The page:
Indeed, it was. In September, the Trust announced that Cool Springs was among seven battlefields benefiting from a generous state grant. Funding remained incomplete, so the Trust worked their magic:

Protection of the Cool Spring site was made possible through generous, competitively awarded preservation matching grants from both the federal and state governments. The American Battlefield Protection Program, administered by the National Park Service, contributed $200,000 toward the $2 million total purchase price, while the Virginia Civil War Sites Preservation Fund — the most successful state level grant program of its kind in the nation — put forward another $800,000. Remaining funding was secured through a significant landowner donation and contributions from Trust members.

But this won’t be just some battlefield park with associated overhead costs. Instead, the battlefield, while remaining open to the public, was transferred over to Shenandoah University:

In 2012, the Civil War Trust negotiated to acquire the 195-acre former Virginia National Country Club following its bankruptcy. Recognizing the site’s unique potential as a community resource, the Trust began investigating a variety of partnership opportunities for long-term stewardship of the battlefield, before settling on what Lighthizer calls the “perfect solution” — transferring the property to Shenandoah University….

The university is currently evaluating options and developing proposals for specific programming to take place at the Cool Spring site. The property and surrounding environment has the potential to serve as an experiential learning campus for academic programs in the fields of outdoor leadership and education, environmental studies and history.

In addition, numerous possibilities are being considered to integrate the campus community as a whole through opportunities developed and implemented by Shenandoah University’s Division of Student Life. These co-curricular pieces are fundamental for enhancing a connection to the region, while promoting environmental stewardship. Furthermore, the Cool Spring site will afford local schools and the public at large with opportunities to explore the region through historical and natural interpretation.

At a minimum, this is a win for all concerned. What I do hope is this is further transformed into a greater victory with the university’s use of this property as an educational resource. Hopefully the curriculum which leverages Cool Springs will aid the development of preservation and conservation oriented planners.

Unearthing history at Moore’s Mill battlefield

Let me step back a bit, maybe a good bit, from the South Carolina stuff today. Time for some more news of Trans-Mississippi. From the Fulton (Missouri) Sun:

Unearthing history
Weekend dig in Calwood uncovers troop placement during Moore’s Mill

Calwood — As Mike Kisling and Westminster student Chris Leonard dig for treasure through the soft ground here with a spade and a small metal detector early Friday afternoon, they’re not searching for gold: They hope to strike lead.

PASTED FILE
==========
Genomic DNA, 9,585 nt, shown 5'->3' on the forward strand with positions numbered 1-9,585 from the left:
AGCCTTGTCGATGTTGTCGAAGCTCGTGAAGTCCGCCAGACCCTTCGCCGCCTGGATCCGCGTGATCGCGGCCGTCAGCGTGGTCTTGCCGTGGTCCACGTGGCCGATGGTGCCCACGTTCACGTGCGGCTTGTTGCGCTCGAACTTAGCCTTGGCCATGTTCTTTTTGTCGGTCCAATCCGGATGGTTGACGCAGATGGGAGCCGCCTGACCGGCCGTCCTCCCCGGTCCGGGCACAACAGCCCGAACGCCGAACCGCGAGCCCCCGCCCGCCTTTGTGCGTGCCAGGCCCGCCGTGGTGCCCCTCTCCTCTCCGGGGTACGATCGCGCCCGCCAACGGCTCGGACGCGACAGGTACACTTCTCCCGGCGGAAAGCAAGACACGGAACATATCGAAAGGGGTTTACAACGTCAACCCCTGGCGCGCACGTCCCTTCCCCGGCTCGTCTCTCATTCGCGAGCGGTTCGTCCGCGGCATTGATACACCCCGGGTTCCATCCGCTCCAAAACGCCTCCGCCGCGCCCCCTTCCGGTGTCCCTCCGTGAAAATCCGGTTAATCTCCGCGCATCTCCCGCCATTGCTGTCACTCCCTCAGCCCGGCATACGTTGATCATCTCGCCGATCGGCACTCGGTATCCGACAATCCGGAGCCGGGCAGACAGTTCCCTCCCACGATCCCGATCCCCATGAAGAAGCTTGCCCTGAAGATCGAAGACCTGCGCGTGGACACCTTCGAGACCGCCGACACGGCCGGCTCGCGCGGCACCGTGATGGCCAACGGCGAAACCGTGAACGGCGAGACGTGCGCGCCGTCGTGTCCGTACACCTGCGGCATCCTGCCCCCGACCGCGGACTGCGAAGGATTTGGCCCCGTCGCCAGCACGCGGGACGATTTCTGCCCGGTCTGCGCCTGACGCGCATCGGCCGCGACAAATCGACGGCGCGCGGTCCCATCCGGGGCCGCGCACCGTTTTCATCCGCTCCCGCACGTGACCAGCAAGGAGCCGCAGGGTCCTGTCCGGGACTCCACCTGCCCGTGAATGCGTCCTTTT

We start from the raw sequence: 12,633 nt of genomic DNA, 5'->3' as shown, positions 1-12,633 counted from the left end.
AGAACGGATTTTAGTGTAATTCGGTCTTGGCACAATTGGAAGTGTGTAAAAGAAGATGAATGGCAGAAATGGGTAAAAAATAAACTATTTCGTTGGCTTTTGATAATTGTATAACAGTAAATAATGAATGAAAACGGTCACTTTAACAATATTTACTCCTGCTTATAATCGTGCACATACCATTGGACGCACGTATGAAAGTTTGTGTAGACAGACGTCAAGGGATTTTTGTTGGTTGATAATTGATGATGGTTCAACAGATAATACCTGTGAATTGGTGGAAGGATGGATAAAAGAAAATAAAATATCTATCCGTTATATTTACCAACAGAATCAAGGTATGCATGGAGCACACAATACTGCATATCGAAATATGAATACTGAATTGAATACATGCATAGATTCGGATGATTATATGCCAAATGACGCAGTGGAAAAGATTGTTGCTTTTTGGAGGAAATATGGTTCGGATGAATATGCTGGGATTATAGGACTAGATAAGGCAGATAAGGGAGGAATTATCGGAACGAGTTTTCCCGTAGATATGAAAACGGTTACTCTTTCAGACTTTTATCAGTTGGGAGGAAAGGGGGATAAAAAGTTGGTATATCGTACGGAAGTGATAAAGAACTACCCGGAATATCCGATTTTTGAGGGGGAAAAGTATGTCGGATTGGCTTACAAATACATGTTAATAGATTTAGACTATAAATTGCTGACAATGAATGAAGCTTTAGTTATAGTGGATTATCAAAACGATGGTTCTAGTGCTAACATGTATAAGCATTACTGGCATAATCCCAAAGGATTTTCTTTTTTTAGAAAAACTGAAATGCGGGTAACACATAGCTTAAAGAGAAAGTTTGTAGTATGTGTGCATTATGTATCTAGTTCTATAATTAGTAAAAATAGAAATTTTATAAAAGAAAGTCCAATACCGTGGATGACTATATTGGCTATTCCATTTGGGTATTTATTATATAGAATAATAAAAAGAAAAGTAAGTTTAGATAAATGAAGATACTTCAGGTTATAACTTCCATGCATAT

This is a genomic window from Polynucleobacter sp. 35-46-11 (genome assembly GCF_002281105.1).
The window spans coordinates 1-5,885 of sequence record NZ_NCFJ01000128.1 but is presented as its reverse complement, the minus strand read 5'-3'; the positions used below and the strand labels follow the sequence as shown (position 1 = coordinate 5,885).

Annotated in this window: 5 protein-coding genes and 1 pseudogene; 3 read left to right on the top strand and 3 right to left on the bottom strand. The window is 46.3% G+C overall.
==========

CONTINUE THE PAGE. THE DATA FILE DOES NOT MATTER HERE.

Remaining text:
And they find it. As a crowd of other “treasure hunters” gather around to see the new discovery, Kisling finally breaks apart a muddy clod to reveal a bullet they believe was fired from a .44 Colt variant, most likely fired by Union troops at ambushing Confederate guerillas during the Battle of Moore’s Mill.

Kisling and Leonard are two of about 55 students, researchers and volunteers searching through tracts of land for relics left over from Callaway County’s largest Civil War conflict this weekend as part of an archeological survey through the Missouri Civil War Heritage Foundation and its local affiliate, Kingdom of Callaway Civil War Heritage.

Students and researchers from as far as England began pouring into Callaway Thursday evening to prepare for dig efforts scheduled until today, weather permitting. Many came from history and archeology departments within Westminster College and Lindenwood University in St. Charles. The dig is sponsored through grant from the American Battlefield Protection Program.

Actual dig efforts began Friday morning, and by 2 p.m. surveyors had uncovered six bullets, one canister ball — a type of anti-personnel pellet fired from a cannon similar to grapeshot — and a ball puller — a screw used to remove a lead ball or other debris from the barrel of a gun in the event of a jam. (See story and pictures here)

During my archeology classes in Westminster, we excavated the site of a general store. Mostly postwar history and a lot of old bottle caps. Dog-gone! I wanted to find some cannister shot! I wonder if they will let me re-enroll for a semester?

I’ve written about the work in Callaway County on several occasions. Certainly glad to see the local Civil War history getting its due time in the spotlight. Particularly with the ABPP involved.